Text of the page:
Green giant NextEra is going full throttle to extend its lead in the new US $2,000,000,000 renewable energy game

NextEra Energy, a pioneer in the development of renewable energy in the United States, plans to invest between $85 billion and $95 billion in energy storage and generation projects through 2025 in a bid to increase its share of an emerging $2 billion clean energy market.

The company’s principal subsidiaries are Florida Power and Light (FPL), the largest U.S. electric utility by number of customers and retail megawatt-hour sales, and NextEra Energy Resources, its competitive energy business that claims to be the leader worldwide in solar and wind power generation. and battery storage.

FPL, which closed the last of its coal-fired power plants in Florida in 2020, is investing heavily to expand utility-scale solar capacity and increasingly combining it with energy storage in a sunny state. At the end of 2021, it commissioned a 409 MW solar battery, the largest in the world.

Energy Resources plans to bring between 27.7 GW and 36.9 GW of energy storage, solar and wind capacity into commercial service from the beginning of this year until 2025.

This includes between 4.9 GW and 6.9 GW of energy storage, 14.3 GW to 18.5 GW of solar power and 8.3 GW to 10.7 GW of wind power, according to a presentation by the Chief Financial Officer Kirk Andrews at this week’s Barclays Energy-Power conference in New York.

Although it eclipses its renewable energy competitors in all statistical categories for backlog of signed contracts, development pipeline and project portfolio, and has the largest renewable energy performer, NextEra Energy Partners, the company has no apparent interest in offshore wind.

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Former CEO Jim Robo, who resigned earlier this year, said offshore wind was a “bad business” and “very expensive”, citing long development times and uncertain permit outcomes.

NextEra’s decarbonization strategy is to lead by example by executing the largest renewable energy build by a U.S. electric utility and striving to eliminate carbon emissions from its operations by 2045.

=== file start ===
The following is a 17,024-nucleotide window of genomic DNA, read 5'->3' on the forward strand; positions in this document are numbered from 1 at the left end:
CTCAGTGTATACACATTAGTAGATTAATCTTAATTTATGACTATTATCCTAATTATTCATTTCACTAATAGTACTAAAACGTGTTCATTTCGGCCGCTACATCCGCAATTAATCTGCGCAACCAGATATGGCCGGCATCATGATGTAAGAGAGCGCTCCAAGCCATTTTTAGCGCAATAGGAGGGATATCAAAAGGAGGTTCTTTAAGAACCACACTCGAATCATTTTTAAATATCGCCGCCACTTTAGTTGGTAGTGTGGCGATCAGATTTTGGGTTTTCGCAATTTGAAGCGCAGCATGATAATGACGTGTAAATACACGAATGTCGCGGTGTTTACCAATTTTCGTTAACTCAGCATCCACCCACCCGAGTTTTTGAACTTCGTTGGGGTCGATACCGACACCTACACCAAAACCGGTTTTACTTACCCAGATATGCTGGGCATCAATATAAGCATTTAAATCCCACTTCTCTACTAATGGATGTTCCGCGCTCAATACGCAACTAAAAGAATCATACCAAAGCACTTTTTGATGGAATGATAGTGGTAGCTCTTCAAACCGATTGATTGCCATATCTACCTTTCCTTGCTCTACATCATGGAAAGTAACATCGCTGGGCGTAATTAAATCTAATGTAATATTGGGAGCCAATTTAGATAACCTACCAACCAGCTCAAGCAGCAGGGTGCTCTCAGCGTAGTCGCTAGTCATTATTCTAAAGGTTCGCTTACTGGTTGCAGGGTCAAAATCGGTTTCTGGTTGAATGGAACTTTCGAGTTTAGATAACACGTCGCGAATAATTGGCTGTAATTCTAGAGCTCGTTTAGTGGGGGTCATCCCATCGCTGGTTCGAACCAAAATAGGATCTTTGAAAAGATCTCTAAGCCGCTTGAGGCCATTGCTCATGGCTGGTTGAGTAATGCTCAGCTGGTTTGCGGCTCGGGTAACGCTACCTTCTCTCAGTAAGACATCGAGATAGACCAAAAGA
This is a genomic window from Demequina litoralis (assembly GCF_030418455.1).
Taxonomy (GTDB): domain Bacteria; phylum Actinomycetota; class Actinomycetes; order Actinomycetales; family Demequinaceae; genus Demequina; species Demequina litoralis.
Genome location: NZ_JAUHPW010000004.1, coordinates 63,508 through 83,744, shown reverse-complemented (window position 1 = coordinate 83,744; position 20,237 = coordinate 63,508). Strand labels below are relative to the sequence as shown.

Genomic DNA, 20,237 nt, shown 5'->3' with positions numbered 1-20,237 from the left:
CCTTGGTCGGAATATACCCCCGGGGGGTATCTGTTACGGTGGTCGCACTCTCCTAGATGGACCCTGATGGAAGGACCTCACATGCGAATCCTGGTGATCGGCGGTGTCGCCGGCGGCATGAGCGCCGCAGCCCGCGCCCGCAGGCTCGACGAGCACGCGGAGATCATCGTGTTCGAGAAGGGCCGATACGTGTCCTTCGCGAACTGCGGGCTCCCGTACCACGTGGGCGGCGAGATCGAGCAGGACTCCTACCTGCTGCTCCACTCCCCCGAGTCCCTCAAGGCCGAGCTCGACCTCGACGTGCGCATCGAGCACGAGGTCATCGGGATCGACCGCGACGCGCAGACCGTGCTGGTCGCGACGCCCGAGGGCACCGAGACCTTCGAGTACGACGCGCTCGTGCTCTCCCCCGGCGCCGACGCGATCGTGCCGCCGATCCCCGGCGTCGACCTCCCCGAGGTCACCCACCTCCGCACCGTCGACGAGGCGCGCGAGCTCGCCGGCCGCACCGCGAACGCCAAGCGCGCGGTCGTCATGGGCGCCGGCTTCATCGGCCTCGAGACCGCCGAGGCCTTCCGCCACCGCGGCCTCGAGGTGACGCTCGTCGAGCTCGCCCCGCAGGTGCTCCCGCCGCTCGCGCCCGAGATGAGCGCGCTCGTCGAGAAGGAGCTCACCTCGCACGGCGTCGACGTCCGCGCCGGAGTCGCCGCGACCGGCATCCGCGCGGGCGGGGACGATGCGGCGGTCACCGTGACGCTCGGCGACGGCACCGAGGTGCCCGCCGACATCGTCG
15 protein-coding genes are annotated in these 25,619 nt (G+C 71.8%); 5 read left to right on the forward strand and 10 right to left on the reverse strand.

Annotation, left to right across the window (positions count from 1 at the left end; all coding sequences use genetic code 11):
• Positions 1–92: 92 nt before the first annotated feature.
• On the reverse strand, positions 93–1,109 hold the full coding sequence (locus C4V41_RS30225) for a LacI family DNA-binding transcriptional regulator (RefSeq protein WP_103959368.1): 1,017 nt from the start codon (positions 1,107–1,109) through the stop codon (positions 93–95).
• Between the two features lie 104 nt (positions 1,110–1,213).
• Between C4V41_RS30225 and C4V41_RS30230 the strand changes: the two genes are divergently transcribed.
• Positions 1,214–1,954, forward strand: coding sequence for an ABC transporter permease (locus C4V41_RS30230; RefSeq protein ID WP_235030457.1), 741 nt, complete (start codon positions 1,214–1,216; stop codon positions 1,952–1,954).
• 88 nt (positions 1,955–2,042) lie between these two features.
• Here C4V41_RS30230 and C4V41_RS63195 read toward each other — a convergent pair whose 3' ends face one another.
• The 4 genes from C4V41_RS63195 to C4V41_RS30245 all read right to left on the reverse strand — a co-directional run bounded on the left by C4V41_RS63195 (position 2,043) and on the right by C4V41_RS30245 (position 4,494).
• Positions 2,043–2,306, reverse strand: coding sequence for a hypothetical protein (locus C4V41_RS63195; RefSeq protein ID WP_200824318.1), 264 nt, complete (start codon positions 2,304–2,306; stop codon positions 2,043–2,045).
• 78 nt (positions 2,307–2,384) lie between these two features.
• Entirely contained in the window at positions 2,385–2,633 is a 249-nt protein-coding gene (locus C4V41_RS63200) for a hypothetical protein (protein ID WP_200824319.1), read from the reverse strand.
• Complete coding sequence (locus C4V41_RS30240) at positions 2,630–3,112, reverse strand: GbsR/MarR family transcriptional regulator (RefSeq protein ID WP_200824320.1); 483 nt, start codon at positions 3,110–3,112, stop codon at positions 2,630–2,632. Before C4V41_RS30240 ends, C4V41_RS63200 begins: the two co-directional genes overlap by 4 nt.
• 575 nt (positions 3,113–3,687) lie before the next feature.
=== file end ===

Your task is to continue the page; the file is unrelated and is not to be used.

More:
Energy Resources is working to leverage its so-called competitive advantages, or “differentiators” as NextEra calls them, to provide a one-stop-shop for clean energy solutions beyond the electric power sector to help decarbonize the national economy and reduce electricity costs.

These differentiators include the ability to leverage and augment the existing renewable energy portfolio, access to capital and balance sheet strength, advanced analytics that can enable superior site identification and design, and supply , purchasing power and a resilient supply chain.

According to company executives, the clean energy transition taking place in the United States is being accelerated by multiple renewable energy demand drivers – economic, regulatory and sustainable – that support NextEra’s decarbonization strategy.

“Renewables are not only the cheapest form of generation, they are deflationary and countercyclical,” Andrews said on a recent earnings call, adding that battery storage, solar and wind are also supporting. energy independence, help stimulate economic growth, including the creation of national jobs. .

“We continue to see strong market demand for renewables, particularly in light of the high gas and power price environment which we believe will persist into the future,” he said. he told analysts.

At the end of 2021, the United States had 210 GW of energy storage and renewable energy capacity and NextEra predicts that it will take a 17-fold increase to 3.55 TW (terawatts) to fully decarbonize the electricity grid of 2050. That’s 15 years later than the 2035 goal set by President Joe Biden.

The high penetration of renewables to decarbonize the power sector will result in 25-30% excess generation by 2050. The company estimates that this excess renewables could be used to make clean hydrogen to decarbonize other sectors of the economy.

NextEra estimates that full decarbonization of the US economy by mid-century, currently the largest in the world at $23 billion, would require a 33x growth in energy storage and renewables to 7 TW, a investment of approximately $4 billion.

“The expansion of renewables beyond the electricity sector alone is expected to double the total addressable market for renewables,” Andrews told the conference.

NextEra views the new federal climate law as significant, citing the 10-year extension of tax incentives for solar and wind power and the creation of new ones for clean hydrogen and self-sufficient storage. This gives the company – and the industry – increased long-term visibility and a huge opportunity for growth.